J.R.R. Tolkien is not only the most influential author of fantasy literature but also one of the great scholars of medieval literature — and each of these interests fed the other. This course will weave together the development of Old and Middle English literature with Tolkien’s career as an author and the chronology of Middle Earth. We will read medieval works that Tolkien studied, both well known and lesser known: Beowulf and other Old English poems as well as Middle English stories such as Sir Orfeo, Sir Gawain and the Green Knight, The Death of King Arthur, and some of Chaucer’s Canterbury Tales. And we will read Tolkien’s Silmarillion, The Hobbit, The Lord of the Rings and several shorter works, both creative and scholarly. Seeing how medieval literature inspired Tolkien’s work will guide us in better understanding both. The many ways in which he responded to the works he loved — scholarly articles, poems imitating old forms, sequels, translations, reconstructions of fragmentary works, drama, and, of course, his own fantasy novels — will be models for our own responses.

All medieval works will be read in modern translations, often by Tolkien himself. There will be opportunities to explore medieval literature in languages other than English (such as Welsh and Old Norse), how all these works respond to the Bible, and other topics of individual interest. The course will be conducted as a discussion-based seminar. Students will write a portfolio of pieces that will include critical writing as well as other interpretive and creative genres. 

ENGL 375.01 – History of the English Language – Curtis Gruenler
How did English come to have — by far — the largest vocabulary of any language in the world? Where did the idea of standard English come from, and who says what it is? How does English vary around the world? What is its likely future?

This course follows the whole story of the English language, from its pre-history as a member of the Indo-European family of languages to the closest thing the world has known to a global language. Our focus will be on what used to be called philology, the linguistic tools for the study of English literature in its Old, Middle and Modern forms. As we approach the present, we will use these tools to look at the many varieties of English around the world (and especially in the United States).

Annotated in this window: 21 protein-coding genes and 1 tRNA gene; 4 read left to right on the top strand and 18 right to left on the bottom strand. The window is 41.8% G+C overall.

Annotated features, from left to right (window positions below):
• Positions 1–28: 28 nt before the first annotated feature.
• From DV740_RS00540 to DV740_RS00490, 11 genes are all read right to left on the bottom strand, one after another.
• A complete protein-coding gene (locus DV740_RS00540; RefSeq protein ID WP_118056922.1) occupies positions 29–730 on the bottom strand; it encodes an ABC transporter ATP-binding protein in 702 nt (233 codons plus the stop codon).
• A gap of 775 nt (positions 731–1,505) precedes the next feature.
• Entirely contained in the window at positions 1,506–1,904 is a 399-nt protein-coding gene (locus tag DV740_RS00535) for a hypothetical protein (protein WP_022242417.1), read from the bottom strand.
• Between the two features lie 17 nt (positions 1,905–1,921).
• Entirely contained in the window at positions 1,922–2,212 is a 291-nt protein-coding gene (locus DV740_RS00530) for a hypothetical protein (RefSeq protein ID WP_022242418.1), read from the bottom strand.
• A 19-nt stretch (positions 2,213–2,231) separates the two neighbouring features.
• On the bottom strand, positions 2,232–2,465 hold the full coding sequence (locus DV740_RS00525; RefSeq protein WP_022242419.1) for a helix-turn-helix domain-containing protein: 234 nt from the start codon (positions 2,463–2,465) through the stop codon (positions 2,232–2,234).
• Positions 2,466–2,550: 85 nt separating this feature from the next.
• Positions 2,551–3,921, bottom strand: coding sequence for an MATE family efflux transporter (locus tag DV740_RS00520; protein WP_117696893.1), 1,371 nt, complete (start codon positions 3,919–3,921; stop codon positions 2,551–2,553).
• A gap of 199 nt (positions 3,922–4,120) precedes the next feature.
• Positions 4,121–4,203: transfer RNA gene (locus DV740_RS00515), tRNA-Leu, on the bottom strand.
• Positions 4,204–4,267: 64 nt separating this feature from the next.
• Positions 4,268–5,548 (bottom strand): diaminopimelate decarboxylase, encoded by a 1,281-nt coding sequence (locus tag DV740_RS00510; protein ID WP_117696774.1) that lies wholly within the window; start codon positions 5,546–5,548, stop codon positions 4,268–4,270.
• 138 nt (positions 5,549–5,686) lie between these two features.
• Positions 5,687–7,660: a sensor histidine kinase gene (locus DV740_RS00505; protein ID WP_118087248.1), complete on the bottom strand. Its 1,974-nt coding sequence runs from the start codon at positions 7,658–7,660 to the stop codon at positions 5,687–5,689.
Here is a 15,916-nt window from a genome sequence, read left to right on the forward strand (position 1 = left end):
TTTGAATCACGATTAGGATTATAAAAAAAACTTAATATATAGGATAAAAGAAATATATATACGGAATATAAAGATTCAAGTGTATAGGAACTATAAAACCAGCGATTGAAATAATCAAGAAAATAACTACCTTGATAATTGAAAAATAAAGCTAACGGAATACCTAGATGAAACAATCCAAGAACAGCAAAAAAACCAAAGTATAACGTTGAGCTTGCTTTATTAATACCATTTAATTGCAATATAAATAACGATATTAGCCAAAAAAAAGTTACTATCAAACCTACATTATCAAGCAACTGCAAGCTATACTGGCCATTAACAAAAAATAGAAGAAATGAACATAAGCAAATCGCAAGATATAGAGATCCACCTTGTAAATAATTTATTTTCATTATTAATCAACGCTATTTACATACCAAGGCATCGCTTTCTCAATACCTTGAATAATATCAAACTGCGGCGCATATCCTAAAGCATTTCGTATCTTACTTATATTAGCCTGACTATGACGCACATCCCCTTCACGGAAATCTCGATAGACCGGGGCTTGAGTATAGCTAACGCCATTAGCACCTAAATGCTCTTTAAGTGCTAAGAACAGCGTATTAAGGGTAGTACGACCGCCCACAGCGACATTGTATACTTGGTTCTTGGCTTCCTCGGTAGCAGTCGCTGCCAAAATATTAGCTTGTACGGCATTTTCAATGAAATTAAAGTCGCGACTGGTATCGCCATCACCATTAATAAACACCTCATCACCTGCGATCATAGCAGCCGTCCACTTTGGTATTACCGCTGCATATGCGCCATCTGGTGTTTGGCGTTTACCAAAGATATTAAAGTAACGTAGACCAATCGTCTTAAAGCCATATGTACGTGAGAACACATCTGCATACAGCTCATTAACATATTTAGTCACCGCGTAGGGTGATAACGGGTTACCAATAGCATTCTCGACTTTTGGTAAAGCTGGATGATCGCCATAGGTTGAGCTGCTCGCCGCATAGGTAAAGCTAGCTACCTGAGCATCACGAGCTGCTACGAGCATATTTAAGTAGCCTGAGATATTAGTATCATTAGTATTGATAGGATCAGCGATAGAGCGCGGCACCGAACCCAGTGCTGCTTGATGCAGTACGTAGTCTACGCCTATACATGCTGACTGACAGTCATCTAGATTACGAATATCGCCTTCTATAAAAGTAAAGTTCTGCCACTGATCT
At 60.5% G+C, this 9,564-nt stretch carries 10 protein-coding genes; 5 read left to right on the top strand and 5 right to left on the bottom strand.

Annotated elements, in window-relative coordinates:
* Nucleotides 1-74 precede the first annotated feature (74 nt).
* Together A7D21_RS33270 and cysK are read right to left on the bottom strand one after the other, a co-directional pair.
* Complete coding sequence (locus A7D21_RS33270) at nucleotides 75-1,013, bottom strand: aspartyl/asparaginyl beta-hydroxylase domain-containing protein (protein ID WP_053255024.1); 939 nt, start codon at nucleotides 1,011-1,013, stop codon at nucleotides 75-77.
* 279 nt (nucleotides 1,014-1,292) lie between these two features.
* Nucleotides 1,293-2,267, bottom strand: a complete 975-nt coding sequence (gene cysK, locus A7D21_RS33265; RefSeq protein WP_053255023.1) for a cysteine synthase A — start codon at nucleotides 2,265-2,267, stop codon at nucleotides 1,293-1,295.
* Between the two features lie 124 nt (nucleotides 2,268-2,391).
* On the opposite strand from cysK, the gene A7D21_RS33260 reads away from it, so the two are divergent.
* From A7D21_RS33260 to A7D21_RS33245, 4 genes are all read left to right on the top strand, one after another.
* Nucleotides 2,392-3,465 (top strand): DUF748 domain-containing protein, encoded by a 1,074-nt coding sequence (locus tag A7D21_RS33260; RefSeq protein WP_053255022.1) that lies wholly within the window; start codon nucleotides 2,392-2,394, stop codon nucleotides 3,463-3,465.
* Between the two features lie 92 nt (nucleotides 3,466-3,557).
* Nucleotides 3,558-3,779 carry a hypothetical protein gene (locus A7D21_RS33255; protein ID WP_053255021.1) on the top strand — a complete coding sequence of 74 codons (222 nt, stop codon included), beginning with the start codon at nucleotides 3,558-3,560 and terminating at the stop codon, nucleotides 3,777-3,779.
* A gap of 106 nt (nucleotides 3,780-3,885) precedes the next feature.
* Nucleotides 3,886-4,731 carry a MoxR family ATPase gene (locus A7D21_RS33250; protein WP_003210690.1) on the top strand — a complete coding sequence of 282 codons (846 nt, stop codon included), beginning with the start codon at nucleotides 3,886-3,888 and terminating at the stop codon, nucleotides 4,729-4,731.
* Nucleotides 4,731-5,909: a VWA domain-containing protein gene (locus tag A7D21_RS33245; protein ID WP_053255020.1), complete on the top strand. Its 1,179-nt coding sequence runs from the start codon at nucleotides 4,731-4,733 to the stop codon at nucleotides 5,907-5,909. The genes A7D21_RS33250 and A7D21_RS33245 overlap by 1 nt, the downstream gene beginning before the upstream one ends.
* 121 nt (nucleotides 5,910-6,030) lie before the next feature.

Throughout the course we will also consider the relationship between the language and the history of those who use it, from the Norman Conquest to the impacts of computers and globalization. At each phase, we will analyze the various linguistic aspects of the language — sound (including Prof. Cole’s favorite topic, the Great Vowel Shift), vocabulary, grammar, writing — with a particular eye toward how this kind of analysis is important to understanding literary works. You’ll learn enough Old English to be able to read a passage of Beowulf with reference aids, but more important, you’ll have an idea what’s behind a modern translation and the choices a translator makes. We’ll analyze the language of Chaucer and Shakespeare and discuss controversies such as those over standard English usage and African-American Vernacular English. You’ll learn how to analyze the origins and development of English words and understand their range of meaning at any point in time.

Three of the greatest English philologists of the 20th century happen to have been part of the literary fellowship called the Inklings: J.R.R. Tolkien, C.S. Lewis and Owen Barfield. As a sort of subplot, we will consider their ideas about philology, some of their philological research, and how, in Tolkien’s case, philology inspired his creation of Middle Earth and its languages.

For students of literature, the history of the English language gives you both fundamental philological tools and an overview of literary history. For writers, it provides further mastery of your medium. Recommended for those who plan to study literature or writing at the graduate level and those who plan to teach English at the secondary level or above.

ENGL 375.02 – “The I’s Have It”
The goal of this class is to deepen our understanding of American literature by focusing on the role of the first-person narrator. We’ll read across two genres, memoir and fiction, in order to demonstrate that the first-person narrator has deeply impacted the trajectory of our literary canon. The class explores why so many of our canonical texts feature a first-person narrator — even when the narrator plays an ostensibly tiny background part, as in F. Scott Fitzgerald’s The Great Gatsby. How do authors establish or undermine the credibility of their first-person narrators? And has that process changed since the advent of confessional poetry and the uptick of memoir? What’s up with all the first-person narrators who seem to play the role of creepy voyeur? Why do memoirs typically outsell novels? Together we’ll discuss the unique contribution of the first-person narrator to the trajectory of American literary cultures.